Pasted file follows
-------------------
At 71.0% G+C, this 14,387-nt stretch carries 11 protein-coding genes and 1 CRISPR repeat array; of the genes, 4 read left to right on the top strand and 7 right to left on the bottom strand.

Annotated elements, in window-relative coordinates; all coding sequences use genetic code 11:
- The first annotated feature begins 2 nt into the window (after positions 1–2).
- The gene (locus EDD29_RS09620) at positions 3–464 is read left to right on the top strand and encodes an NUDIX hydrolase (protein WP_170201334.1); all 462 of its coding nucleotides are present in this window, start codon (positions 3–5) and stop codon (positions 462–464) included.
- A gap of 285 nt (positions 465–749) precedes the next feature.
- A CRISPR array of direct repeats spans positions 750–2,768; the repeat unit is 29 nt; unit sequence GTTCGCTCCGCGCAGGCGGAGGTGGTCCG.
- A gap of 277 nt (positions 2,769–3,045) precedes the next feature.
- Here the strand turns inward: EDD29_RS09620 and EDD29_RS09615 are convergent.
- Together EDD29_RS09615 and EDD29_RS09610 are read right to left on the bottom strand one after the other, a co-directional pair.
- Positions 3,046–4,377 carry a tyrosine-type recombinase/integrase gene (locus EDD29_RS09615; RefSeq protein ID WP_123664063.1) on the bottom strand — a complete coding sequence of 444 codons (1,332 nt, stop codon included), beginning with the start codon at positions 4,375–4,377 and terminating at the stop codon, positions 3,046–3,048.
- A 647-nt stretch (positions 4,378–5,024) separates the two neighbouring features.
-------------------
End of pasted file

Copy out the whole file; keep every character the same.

At 71.0% G+C, this 14,387-nt stretch carries 11 protein-coding genes and 1 CRISPR repeat array; of the genes, 4 read left to right on the top strand and 7 right to left on the bottom strand.

Annotated elements, in window-relative coordinates; all coding sequences use genetic code 11:
- The first annotated feature begins 2 nt into the window (after positions 1–2).
- The gene (locus EDD29_RS09620) at positions 3–464 is read left to right on the top strand and encodes an NUDIX hydrolase (protein WP_170201334.1); all 462 of its coding nucleotides are present in this window, start codon (positions 3–5) and stop codon (positions 462–464) included.
- A gap of 285 nt (positions 465–749) precedes the next feature.
- A CRISPR array of direct repeats spans positions 750–2,768; the repeat unit is 29 nt; unit sequence GTTCGCTCCGCGCAGGCGGAGGTGGTCCG.
- A gap of 277 nt (positions 2,769–3,045) precedes the next feature.
- Here the strand turns inward: EDD29_RS09620 and EDD29_RS09615 are convergent.
- Together EDD29_RS09615 and EDD29_RS09610 are read right to left on the bottom strand one after the other, a co-directional pair.
- Positions 3,046–4,377 carry a tyrosine-type recombinase/integrase gene (locus EDD29_RS09615; RefSeq protein ID WP_123664063.1) on the bottom strand — a complete coding sequence of 444 codons (1,332 nt, stop codon included), beginning with the start codon at positions 4,375–4,377 and terminating at the stop codon, positions 3,046–3,048.
- A 647-nt stretch (positions 4,378–5,024) separates the two neighbouring features.